The National Assembly (NA), through a show of hands, endorsed the proposal to form a joint committee to discuss the Mines and Mineral Bill of Bhutan on December 13.
The decision came after both the National Council (NC) and NA couldn’t agree on the amendments including the principle and application of the Bill.
Chairperson of the NA’s economic and finance committee, Kinley Wangchuk, said committee members were confused as NC changed all the NA’s recommendations, including the preamble.
He said that in the last session, NA recommended broad-based ownership through equal rights to the private sector, the government, and the community through open bidding but NC recommended giving rights to the state-owned enterprises.
Disagreeing on the amendments made by NC, Drukjegang Tseza’s NA member, Jurmi Wangchuk said the committee aimed to give the broad-based right to everyone but NC’s move to change whole sections was disrespectful.
Chhoekhor Tang’s member, Dawa, said that most sections concerning community welfare around mining areas were invalid. “I would recommend forming a joint committee.”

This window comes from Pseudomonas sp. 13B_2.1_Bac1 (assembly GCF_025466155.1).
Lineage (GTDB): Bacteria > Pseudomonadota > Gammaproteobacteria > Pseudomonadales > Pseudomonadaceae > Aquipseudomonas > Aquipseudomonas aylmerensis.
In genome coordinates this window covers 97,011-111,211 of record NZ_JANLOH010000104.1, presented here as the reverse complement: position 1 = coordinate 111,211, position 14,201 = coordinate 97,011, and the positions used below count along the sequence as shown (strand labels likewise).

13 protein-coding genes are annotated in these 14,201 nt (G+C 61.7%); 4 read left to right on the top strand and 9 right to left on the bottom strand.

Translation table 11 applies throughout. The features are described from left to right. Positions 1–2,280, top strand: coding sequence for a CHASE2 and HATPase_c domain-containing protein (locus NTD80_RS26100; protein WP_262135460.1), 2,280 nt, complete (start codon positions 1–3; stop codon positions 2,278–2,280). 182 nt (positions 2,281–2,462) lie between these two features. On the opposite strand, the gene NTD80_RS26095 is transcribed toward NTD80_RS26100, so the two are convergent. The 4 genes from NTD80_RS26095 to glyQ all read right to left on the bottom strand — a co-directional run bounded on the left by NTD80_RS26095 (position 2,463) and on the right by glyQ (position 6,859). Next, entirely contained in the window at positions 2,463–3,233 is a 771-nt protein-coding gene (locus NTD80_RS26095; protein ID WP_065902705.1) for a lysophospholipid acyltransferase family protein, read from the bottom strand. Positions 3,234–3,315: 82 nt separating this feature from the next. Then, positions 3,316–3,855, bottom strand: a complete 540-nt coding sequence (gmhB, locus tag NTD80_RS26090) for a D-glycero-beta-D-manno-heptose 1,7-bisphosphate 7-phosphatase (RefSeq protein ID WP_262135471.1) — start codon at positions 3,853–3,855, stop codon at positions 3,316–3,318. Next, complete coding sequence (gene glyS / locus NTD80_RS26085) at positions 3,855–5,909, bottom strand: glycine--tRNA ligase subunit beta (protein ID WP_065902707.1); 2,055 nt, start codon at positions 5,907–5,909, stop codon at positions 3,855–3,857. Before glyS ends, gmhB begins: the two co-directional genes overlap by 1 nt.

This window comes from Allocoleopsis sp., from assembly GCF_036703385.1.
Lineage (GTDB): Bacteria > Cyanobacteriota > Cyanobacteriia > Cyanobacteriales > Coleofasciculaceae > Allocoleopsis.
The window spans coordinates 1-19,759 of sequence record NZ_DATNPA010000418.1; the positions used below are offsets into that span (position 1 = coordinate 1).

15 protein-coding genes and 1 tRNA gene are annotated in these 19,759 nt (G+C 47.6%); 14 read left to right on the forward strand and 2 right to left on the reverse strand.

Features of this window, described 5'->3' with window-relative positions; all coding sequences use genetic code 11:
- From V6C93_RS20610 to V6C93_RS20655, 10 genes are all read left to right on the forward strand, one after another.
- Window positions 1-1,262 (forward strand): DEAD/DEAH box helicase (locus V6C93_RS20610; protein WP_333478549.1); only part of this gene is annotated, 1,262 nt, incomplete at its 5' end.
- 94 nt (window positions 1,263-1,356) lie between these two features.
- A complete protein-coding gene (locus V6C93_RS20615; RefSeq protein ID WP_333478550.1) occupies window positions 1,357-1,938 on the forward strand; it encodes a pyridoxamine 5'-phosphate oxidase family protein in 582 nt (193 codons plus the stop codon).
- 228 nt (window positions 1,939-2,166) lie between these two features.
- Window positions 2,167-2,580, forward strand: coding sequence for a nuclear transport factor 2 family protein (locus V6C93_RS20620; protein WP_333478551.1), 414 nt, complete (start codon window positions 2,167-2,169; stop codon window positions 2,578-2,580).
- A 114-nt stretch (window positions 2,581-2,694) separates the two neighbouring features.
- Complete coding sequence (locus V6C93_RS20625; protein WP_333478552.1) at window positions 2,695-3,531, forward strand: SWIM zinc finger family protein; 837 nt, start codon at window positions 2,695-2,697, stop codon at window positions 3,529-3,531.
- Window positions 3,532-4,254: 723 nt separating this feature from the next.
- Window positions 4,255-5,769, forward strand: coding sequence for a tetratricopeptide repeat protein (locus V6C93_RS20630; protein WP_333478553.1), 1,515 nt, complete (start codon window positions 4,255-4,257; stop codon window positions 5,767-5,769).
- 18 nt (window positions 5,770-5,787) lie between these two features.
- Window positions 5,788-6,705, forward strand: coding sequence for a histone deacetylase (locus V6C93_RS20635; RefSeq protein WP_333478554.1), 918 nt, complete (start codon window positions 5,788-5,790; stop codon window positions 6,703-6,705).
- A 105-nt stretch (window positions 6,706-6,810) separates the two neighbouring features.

Bartsham Shongphu’s member, Pasang Dorji (PhD), said that amendments of the Bill by the committee was aimed at creating a vibrant, equitable, and sustainable economy benefiting everyone, but disagreement on objectives of the Bill between the two Houses proved re-deliberation was unnecessary without a joint committee.
The main recommendation by NC is on Section 80, which is amended as new Section 18.
The amended section on the development of minerals states that the ministry shall lease to a state-owned enterprise any proven mineral reserve and any strategic or priority mineral, if found and viable assessment based on predetermined criteria; and a captive mine to any person, whether or not state-owned enterprise.
“Strategic minerals should be taken over by the government. But if the government is not able to take over then the private sector can come in,” Pasang Dorji said.